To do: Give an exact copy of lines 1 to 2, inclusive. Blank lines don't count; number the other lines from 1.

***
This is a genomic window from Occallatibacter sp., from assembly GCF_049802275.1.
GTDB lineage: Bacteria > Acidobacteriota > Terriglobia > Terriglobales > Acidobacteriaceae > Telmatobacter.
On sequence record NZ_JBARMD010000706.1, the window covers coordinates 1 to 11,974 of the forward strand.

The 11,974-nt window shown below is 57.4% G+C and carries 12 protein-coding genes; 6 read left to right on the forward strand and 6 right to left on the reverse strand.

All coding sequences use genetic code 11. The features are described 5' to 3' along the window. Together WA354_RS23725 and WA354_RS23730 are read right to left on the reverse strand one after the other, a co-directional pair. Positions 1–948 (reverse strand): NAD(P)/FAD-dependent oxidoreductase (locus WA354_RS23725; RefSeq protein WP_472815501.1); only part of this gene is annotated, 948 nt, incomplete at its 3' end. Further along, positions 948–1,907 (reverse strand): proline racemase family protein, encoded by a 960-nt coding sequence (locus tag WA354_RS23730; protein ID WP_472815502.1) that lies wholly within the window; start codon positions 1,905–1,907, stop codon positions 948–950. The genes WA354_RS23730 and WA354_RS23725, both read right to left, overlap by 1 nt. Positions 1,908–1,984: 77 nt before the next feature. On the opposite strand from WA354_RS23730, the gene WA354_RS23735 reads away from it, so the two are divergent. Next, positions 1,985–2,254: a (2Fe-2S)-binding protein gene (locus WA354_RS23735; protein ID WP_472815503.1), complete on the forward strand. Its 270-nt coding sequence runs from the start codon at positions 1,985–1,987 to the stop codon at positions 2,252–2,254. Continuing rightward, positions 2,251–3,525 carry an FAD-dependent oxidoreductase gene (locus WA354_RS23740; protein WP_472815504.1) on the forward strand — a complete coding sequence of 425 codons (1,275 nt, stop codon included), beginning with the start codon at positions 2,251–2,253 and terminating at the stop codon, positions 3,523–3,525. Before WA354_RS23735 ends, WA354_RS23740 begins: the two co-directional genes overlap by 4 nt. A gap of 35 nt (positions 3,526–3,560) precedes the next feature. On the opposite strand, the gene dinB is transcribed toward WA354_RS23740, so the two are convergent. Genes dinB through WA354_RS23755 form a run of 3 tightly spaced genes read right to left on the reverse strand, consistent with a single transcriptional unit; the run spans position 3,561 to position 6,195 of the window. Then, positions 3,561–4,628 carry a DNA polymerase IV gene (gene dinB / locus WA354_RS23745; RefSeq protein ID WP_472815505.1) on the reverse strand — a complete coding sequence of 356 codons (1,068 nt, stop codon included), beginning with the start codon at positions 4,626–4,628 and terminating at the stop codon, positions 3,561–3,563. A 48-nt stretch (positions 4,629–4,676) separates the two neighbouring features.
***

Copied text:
This is a genomic window from Occallatibacter sp., from assembly GCF_049802275.1.
GTDB lineage: Bacteria > Acidobacteriota > Terriglobia > Terriglobales > Acidobacteriaceae > Telmatobacter.